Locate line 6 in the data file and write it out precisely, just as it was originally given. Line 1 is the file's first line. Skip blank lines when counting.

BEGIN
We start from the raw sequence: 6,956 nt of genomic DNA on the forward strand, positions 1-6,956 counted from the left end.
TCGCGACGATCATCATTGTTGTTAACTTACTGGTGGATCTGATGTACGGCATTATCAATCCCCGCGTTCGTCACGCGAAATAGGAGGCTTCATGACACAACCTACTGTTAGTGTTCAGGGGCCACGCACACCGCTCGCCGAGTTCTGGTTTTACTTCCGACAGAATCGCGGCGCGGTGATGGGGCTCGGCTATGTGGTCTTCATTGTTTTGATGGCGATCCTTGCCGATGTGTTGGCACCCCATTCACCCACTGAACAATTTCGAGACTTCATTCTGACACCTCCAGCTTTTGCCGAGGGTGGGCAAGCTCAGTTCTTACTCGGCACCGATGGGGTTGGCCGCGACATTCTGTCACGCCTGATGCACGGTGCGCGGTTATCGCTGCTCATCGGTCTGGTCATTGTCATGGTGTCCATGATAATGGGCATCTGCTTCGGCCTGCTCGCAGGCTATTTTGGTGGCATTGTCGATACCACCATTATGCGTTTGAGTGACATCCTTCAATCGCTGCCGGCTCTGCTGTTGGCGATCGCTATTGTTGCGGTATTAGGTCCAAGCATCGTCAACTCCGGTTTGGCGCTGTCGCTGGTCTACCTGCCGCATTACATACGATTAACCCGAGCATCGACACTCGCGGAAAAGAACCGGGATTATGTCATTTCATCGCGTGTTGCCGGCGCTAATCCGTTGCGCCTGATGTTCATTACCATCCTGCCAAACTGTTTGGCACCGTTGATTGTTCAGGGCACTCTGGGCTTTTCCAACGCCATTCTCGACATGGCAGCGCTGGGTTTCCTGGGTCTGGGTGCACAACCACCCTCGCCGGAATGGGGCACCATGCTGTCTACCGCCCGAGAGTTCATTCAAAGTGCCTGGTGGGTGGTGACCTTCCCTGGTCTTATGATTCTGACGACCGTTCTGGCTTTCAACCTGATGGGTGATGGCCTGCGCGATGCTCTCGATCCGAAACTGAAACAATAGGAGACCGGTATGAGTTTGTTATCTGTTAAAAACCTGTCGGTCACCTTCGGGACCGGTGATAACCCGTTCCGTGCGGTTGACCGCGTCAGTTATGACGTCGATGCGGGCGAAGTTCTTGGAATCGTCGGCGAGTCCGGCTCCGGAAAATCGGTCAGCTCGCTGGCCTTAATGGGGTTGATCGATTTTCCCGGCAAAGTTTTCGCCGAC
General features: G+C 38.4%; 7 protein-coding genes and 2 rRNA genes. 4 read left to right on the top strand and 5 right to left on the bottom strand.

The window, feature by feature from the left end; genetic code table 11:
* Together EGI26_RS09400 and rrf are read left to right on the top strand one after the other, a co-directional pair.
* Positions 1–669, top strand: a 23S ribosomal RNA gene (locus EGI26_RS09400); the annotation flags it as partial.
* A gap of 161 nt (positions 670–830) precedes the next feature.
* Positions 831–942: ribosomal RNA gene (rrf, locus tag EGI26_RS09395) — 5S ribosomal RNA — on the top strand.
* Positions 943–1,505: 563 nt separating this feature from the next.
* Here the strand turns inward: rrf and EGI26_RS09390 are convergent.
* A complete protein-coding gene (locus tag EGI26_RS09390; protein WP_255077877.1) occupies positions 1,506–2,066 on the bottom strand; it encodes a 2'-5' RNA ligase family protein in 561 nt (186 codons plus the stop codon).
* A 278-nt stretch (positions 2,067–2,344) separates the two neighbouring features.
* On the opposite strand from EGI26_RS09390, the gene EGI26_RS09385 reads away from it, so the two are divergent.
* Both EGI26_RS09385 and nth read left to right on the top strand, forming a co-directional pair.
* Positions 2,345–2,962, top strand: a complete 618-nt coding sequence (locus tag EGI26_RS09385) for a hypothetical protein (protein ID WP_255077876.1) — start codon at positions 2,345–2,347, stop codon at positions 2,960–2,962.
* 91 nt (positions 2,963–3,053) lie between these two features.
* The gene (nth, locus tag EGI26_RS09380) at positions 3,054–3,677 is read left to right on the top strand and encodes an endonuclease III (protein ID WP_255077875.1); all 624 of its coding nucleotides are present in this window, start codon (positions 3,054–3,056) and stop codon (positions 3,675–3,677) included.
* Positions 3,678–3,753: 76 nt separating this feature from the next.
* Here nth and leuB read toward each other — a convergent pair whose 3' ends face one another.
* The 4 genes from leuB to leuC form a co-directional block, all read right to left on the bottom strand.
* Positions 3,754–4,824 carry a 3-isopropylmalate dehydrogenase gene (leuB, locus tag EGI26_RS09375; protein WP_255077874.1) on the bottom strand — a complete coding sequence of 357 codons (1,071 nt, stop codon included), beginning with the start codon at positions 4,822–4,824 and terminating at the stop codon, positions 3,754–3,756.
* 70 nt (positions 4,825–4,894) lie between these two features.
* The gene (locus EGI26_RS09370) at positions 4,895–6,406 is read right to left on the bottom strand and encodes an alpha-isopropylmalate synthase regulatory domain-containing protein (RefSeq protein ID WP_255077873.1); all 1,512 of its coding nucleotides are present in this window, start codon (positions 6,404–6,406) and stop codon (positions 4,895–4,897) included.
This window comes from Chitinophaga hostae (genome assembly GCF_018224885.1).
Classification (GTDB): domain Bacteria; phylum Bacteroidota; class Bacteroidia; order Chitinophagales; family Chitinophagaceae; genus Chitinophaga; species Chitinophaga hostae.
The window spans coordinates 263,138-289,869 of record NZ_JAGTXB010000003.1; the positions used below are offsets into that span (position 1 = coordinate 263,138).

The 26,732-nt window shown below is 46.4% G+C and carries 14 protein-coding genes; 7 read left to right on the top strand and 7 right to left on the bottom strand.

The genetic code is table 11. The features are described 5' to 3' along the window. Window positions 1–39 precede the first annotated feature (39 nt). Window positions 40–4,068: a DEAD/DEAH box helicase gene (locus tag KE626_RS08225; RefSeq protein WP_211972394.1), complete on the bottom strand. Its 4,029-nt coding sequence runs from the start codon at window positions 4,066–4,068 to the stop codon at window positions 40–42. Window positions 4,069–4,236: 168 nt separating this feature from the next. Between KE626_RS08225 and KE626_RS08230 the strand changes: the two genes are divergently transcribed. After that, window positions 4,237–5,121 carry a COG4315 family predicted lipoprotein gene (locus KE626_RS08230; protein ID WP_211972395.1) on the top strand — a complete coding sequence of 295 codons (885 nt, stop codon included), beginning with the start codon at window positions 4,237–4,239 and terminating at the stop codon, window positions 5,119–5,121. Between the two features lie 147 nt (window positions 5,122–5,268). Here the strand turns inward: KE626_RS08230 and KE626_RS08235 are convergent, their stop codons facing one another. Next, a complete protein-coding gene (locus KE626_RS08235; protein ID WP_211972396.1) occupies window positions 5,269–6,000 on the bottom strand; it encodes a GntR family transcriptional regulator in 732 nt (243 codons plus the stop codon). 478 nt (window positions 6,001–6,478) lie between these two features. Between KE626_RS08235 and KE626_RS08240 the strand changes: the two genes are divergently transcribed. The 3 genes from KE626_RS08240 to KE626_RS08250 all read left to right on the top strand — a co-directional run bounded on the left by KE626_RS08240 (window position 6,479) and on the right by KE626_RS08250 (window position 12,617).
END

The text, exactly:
* Positions 1–669, top strand: a 23S ribosomal RNA gene (locus EGI26_RS09400); the annotation flags it as partial.